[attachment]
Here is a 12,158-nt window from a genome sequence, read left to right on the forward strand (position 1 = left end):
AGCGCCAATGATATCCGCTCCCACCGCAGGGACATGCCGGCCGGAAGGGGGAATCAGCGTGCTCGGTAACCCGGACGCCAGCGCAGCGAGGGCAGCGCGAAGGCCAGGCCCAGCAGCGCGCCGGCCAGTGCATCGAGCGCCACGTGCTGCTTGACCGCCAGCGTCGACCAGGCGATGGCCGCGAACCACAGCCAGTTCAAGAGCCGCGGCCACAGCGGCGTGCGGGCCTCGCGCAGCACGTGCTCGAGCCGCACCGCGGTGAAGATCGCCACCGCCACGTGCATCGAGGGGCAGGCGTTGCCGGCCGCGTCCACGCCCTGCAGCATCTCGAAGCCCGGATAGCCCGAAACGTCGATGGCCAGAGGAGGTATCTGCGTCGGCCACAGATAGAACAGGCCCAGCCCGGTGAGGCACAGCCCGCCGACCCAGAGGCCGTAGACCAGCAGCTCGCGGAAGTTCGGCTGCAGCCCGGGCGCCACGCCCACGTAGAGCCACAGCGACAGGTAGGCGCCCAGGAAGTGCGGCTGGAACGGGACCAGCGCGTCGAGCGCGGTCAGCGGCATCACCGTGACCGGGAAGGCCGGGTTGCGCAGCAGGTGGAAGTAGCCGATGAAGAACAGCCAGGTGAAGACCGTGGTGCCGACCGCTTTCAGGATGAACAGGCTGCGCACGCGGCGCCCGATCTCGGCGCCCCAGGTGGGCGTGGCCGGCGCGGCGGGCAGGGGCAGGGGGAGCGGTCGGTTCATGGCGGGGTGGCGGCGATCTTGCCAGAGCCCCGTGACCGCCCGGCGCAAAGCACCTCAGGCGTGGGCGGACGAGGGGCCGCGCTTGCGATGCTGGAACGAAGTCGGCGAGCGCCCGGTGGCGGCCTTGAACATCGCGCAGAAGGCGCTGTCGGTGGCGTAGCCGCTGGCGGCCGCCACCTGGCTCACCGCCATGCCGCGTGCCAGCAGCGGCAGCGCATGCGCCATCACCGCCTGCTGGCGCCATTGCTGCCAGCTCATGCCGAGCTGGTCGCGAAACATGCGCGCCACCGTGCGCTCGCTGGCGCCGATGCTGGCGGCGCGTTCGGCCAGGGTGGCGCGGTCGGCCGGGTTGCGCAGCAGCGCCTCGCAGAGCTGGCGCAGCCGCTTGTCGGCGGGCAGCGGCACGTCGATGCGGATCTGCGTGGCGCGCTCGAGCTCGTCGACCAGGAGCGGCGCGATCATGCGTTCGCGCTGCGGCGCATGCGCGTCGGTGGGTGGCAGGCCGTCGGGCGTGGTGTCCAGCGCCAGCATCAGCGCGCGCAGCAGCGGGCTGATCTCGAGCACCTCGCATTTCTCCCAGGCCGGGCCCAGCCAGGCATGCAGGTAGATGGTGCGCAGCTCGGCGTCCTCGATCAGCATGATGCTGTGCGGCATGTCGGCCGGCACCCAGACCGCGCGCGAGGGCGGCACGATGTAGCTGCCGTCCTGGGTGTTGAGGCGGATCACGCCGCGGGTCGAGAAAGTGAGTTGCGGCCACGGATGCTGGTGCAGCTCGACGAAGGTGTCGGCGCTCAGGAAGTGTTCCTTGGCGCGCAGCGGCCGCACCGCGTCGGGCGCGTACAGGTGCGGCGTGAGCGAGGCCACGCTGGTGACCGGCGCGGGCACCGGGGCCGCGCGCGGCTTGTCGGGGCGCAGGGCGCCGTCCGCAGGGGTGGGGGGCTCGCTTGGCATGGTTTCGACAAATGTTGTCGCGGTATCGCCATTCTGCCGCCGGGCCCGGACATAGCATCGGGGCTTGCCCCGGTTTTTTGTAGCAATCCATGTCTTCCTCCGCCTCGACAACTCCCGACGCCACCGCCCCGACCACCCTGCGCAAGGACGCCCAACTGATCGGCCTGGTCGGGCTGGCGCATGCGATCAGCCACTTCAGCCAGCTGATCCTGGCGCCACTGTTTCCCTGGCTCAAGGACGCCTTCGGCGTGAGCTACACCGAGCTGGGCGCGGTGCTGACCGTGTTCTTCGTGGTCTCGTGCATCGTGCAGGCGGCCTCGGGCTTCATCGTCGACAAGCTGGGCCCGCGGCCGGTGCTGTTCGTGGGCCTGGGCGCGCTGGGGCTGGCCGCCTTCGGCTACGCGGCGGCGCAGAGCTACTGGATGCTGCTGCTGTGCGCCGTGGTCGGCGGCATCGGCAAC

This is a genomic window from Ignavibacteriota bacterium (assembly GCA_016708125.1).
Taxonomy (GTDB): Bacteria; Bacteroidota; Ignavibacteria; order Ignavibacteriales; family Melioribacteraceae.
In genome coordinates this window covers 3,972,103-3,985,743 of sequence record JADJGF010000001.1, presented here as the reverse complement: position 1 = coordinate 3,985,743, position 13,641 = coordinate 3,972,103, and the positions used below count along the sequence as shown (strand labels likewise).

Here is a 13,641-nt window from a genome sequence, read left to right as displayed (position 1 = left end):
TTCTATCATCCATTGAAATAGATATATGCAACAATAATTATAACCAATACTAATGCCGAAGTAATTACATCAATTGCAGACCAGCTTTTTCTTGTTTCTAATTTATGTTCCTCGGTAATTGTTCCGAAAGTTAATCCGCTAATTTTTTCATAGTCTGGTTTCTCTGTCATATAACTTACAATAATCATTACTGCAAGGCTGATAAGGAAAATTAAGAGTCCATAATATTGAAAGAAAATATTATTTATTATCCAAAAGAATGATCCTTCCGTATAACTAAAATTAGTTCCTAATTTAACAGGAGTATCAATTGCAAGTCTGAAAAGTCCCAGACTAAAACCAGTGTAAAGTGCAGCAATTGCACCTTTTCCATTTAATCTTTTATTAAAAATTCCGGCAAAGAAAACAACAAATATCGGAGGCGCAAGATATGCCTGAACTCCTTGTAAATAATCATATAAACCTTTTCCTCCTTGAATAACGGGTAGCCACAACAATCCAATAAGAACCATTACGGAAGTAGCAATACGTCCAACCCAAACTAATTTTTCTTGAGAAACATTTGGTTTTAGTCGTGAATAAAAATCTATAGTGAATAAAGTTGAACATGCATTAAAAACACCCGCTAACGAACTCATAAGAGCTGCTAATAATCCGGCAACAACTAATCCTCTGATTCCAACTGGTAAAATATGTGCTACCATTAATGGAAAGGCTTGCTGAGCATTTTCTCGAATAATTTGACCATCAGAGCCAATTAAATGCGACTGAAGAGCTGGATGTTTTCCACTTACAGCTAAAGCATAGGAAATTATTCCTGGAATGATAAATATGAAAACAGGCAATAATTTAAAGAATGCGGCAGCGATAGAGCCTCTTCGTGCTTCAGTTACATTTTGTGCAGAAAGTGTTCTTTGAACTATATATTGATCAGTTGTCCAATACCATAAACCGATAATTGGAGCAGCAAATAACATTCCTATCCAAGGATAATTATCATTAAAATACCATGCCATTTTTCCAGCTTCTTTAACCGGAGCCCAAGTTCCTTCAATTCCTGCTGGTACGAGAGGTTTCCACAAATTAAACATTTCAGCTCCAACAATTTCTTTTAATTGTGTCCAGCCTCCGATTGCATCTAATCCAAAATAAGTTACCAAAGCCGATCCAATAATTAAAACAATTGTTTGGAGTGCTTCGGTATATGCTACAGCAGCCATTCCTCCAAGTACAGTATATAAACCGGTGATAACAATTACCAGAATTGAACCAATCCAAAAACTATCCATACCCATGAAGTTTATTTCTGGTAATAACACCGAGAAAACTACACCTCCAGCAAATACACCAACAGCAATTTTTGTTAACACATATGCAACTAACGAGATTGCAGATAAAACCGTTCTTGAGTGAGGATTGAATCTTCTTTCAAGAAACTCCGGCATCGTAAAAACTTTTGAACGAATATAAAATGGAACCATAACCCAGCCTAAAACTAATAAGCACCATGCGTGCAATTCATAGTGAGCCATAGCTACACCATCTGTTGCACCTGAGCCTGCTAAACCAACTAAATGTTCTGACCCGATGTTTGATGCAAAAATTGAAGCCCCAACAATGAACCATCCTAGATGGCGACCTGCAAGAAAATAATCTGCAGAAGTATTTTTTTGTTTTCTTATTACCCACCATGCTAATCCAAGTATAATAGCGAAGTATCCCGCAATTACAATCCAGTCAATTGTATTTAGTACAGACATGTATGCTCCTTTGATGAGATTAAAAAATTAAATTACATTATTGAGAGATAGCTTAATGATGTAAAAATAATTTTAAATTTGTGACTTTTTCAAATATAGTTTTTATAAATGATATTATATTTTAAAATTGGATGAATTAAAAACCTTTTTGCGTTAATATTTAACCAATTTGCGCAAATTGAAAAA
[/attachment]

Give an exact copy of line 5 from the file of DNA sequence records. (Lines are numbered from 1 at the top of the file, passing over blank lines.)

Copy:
In genome coordinates this window covers 3,972,103-3,985,743 of sequence record JADJGF010000001.1, presented here as the reverse complement: position 1 = coordinate 3,985,743, position 13,641 = coordinate 3,972,103, and the positions used below count along the sequence as shown (strand labels likewise).